Oral human papillomavirus, or HPV, is one of the most common sexually transmitted diseases. However, men are more at risk than women, with one in nine American males infected, according to a new report published in Annals of Internal of Medicine.
Researchers from Harvard University and other institutions across the country recently conducted a study to determine the difference in prevalence of oral and genital HPV infection among men and women.
To do so, they used data from the National Health and Nutrition Examination, a CDC survey that monitors the health and nutritional statuses of Americans.
Scientists specifically gathered information from the 2011 to 2014 records, examining adults aged 18 to 69, who were given physical examinations that included tests for 37 types of HPV as well as an interview.
After analyzing the results, they estimated that 11.5 percent of the 11 million men assessed had an oral HPV infection, and 3.2 percent of the 3.2 million women evaluated had oral HPV.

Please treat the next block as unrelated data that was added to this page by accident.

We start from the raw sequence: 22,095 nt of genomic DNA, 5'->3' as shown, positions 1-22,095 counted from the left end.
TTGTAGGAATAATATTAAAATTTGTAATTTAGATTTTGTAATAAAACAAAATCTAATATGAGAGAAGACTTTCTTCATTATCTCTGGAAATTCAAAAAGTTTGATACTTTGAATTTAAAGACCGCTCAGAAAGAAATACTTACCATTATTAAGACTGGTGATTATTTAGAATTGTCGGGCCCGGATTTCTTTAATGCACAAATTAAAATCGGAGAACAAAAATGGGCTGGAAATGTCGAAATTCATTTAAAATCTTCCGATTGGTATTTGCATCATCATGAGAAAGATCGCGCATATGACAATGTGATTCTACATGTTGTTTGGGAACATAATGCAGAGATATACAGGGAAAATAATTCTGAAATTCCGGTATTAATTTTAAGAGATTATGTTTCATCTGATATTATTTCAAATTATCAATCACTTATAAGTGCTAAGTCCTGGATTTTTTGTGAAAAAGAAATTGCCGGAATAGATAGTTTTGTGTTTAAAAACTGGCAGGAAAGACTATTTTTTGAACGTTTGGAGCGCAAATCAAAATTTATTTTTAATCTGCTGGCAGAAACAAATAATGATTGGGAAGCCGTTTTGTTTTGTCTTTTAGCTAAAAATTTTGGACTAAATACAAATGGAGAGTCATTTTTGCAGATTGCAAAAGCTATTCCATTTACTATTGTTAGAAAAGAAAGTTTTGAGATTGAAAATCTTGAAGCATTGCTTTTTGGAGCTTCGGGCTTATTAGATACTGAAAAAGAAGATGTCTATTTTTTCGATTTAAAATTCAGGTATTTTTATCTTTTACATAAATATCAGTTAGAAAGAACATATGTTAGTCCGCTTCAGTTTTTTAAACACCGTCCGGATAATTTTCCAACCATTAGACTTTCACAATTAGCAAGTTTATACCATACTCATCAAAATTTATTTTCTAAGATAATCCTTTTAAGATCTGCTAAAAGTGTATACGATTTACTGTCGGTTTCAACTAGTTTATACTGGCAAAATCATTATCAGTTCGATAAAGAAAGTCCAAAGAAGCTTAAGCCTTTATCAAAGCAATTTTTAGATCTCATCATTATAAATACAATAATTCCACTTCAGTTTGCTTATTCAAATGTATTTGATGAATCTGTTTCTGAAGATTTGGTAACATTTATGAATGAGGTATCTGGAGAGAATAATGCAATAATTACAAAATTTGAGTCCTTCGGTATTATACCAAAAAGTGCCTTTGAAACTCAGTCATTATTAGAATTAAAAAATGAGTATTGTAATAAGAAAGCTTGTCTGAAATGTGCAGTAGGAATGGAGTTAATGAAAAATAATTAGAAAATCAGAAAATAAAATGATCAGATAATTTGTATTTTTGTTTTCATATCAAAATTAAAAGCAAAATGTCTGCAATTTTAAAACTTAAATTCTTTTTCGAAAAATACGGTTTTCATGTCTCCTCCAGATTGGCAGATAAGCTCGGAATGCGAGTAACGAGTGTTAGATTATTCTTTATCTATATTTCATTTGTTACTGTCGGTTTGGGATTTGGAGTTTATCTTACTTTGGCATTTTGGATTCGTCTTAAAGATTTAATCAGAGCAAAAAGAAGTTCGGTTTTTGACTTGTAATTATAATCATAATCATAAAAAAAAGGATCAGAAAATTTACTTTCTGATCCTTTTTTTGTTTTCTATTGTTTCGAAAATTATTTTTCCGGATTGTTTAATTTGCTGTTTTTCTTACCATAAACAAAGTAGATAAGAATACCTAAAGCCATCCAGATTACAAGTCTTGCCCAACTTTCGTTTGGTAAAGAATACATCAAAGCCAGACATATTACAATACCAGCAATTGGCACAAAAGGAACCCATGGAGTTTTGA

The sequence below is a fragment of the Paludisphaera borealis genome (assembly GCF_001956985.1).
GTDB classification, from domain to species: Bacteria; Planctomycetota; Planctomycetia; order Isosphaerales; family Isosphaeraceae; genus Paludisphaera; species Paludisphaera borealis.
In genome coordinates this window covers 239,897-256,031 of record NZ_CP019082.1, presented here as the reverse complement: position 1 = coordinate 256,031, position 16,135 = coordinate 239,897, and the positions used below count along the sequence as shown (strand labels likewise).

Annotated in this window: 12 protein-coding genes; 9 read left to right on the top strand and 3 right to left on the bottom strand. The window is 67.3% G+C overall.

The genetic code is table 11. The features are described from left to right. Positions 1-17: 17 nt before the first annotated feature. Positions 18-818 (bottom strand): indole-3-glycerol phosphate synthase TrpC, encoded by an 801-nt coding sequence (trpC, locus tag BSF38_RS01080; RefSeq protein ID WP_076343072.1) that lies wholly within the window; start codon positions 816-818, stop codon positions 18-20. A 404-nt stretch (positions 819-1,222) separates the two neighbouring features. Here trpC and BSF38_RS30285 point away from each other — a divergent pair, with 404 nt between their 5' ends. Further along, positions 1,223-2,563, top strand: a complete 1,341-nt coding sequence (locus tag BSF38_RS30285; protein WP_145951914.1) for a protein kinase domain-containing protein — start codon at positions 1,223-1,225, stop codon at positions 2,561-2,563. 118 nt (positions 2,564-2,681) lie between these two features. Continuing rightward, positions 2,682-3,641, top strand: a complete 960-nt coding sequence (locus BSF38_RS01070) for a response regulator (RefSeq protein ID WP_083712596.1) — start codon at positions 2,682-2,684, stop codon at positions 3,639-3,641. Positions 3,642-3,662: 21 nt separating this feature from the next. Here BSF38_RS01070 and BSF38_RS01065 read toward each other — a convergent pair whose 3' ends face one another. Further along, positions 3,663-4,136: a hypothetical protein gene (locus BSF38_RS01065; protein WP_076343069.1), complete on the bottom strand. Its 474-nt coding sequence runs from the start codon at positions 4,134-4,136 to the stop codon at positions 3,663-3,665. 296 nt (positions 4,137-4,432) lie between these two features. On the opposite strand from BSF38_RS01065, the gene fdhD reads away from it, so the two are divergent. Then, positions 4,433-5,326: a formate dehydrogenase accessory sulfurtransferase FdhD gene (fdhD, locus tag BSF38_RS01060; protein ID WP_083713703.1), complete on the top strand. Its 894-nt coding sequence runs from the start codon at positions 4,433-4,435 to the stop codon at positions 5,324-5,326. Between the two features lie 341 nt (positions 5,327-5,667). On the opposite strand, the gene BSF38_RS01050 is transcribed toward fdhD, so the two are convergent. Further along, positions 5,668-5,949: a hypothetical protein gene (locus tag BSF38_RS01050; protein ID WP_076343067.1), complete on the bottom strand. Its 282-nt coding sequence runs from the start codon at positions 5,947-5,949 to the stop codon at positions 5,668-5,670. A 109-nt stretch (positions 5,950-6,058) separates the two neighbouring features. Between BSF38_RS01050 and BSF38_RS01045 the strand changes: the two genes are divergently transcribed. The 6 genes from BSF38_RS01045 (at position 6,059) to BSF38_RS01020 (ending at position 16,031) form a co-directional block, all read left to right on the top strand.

Furthermore, analysts found that the prevalence of all HPV types was highest among men. High-risk HPV affected about 7.3 percent of men, overall, and just 1.4 percent of women, overall.
The probability of high-risk oral HPV was greatest among black participants, marijuana users, cigarette smokers who smoked more than 20 sticks a day and those who reported having 16 or more vaginal or oral sex partners.
“This study's findings provide several policy implications to guide future OPSCC prevention efforts to combat this disease,” the authors said in the study.
That’s why researchers hope to administer more studies to find better ways to screen for the disease and get the HPV vaccine to people of all ages.
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